Klooster v Sticky Fingers (Qld) Pty Ltd [2011] QCATA 282

Lustre Hosiery Ltd v York (1935) 54 CLR 134

Pickering v McArthur [2005] QCA 294

Queensland Building and Construction Commission v Mudri [2015] QCATA 78

Smith v Ash [2011] 2 Qd R 175

Underwood v Queensland Department of Communities [2013] 1 Qd R 252

Younan v Queensland Building Services Authority [2010] QDC 158

APPEARANCES and REPRESENTATION (if any):

APPLICANT:

Bowden, LD Counsel instructed by QBM Lawyers appearing on behalf of the Applicant

RESPONDENT:

Formby, SP Counsel appearing on behalf of the Respondent

REASONS FOR DECISION

Senior Member Stilgoe OAM

  1. [1]
    I have read Member Howe’s reasons for decision in draft. I agree with those reasons and the order he proposes.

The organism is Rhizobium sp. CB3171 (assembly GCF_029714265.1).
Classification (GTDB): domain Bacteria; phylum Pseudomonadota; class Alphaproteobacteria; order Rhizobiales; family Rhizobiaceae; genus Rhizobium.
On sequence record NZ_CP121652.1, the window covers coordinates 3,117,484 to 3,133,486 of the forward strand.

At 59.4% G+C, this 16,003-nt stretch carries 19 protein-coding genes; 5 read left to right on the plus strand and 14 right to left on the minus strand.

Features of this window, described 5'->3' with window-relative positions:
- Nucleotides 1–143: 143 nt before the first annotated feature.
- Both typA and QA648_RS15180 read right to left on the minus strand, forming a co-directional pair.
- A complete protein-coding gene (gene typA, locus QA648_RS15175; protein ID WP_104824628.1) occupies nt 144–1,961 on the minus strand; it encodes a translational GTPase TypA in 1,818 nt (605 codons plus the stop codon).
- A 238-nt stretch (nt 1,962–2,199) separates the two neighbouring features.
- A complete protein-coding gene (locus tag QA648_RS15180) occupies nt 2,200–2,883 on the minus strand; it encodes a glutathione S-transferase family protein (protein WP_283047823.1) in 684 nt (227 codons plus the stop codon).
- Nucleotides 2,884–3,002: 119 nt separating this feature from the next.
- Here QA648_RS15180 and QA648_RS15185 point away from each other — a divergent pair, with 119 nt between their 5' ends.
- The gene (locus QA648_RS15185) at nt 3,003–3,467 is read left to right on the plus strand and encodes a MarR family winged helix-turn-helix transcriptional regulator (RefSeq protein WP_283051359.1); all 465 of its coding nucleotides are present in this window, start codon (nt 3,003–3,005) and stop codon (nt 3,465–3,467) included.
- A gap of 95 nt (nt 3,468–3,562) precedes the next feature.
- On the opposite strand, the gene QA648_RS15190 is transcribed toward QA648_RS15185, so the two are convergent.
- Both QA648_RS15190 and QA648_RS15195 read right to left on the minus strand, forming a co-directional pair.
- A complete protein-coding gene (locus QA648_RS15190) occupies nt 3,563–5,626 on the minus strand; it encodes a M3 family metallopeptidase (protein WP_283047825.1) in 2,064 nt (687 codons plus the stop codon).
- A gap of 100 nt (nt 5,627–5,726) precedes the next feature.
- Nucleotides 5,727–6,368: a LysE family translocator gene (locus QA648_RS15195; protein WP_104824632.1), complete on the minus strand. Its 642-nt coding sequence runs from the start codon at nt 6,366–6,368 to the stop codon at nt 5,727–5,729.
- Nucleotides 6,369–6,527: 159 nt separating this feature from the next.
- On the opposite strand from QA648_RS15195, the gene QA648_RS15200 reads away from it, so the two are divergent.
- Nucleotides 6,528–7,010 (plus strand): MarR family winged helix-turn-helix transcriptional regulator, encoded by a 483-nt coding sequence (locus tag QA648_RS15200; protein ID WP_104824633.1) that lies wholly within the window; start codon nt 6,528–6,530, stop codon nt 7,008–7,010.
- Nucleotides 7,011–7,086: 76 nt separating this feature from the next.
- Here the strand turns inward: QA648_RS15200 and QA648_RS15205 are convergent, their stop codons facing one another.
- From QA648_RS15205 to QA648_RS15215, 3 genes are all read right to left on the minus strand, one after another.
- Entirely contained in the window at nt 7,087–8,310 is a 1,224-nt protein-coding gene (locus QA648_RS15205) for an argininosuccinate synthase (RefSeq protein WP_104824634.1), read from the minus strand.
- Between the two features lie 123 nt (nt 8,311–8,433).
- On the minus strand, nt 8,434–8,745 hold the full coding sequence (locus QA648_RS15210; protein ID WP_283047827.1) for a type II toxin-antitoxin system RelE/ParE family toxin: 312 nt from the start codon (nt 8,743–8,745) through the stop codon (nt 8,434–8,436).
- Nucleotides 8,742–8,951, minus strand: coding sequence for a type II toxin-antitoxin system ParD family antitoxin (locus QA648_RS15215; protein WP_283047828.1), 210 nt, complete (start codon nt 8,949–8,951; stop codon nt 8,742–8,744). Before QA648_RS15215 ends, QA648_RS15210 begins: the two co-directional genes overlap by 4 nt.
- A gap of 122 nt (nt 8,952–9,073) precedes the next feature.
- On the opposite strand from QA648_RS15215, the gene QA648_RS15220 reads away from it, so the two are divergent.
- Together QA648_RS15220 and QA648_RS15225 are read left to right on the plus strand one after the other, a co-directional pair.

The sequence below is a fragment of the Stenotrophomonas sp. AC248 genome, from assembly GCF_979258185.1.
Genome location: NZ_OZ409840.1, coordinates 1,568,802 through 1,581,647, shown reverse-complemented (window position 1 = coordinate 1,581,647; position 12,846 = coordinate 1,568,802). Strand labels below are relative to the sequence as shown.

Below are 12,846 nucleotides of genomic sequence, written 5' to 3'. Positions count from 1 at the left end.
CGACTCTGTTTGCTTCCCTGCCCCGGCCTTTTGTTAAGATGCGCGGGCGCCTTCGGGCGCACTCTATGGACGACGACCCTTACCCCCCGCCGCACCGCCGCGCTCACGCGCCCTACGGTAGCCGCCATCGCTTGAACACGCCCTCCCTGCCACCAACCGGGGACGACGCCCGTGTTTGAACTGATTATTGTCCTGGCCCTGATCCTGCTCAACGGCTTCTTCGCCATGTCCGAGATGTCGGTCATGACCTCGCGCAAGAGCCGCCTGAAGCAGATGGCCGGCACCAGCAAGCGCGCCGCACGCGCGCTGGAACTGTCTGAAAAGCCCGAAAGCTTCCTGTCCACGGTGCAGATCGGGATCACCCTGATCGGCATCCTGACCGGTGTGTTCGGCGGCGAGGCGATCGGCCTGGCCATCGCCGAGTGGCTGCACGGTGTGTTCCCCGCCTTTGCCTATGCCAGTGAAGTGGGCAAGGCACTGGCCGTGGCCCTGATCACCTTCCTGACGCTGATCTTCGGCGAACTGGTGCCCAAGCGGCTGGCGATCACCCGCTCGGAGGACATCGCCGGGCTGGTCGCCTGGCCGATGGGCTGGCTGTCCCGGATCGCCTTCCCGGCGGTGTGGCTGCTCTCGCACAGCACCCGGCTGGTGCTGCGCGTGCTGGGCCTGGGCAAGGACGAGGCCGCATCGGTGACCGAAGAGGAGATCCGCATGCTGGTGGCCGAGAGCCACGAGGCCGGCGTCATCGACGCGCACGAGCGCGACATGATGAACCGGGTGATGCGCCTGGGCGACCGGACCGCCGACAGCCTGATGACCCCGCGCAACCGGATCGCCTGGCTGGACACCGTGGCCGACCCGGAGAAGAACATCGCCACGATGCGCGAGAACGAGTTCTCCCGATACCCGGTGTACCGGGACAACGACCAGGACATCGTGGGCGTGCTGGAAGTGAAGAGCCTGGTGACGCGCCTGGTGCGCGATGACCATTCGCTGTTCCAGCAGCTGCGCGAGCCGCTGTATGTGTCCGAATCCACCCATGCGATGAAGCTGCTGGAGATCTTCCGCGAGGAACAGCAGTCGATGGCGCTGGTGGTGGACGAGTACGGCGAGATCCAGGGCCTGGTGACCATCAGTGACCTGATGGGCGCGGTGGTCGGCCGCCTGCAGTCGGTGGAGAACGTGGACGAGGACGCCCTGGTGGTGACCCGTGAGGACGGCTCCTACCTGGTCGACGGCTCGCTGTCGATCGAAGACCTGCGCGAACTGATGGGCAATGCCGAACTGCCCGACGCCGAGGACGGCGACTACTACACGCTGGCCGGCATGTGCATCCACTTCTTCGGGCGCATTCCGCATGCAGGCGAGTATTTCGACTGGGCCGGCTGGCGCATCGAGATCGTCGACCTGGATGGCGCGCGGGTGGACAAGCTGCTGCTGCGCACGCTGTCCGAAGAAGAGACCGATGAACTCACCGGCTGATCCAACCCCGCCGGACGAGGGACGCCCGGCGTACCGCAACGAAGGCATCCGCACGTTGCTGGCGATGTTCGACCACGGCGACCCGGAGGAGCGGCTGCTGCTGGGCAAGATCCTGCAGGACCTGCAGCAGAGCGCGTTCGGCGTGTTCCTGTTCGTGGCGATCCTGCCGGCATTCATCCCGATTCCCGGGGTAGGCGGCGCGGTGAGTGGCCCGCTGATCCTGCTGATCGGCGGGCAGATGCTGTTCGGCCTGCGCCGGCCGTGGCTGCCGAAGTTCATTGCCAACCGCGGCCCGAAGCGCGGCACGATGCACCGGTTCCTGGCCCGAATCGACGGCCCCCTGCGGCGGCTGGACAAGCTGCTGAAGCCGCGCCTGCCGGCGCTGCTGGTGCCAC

Member Howe

  1. [2]
    This matter involves an application for leave to appeal a decision of the Tribunal made 6 October 2015 confirming a decision of the Queensland Building and Construction Commission (‘QBCC’) to refuse to categorise the applicant, Mr Bradford, as a permitted individual pursuant to s 56AD of the Queensland Building and Construction Commission Act 1991 (Qld) (‘QBCC Act’).
  2. [3]
    Mr Bradford was the sole director and shareholder of BBC Concrete Pty Ltd (‘BBC’) when administrators were appointed on 6 September 2013.  At that time, it traded as Remo Concrete Constructions. He held a concreting licence issued by QBCC.  Because of the appointment of administrators, he was notified that he was categorised as an excluded individual under s 56AC of the QBCC Act.  That meant he could not trade as a contractor.  Mr Bradford applied to be categorised as a permitted individual, which would allow him to continue working as a contractor in any case. That application was refused.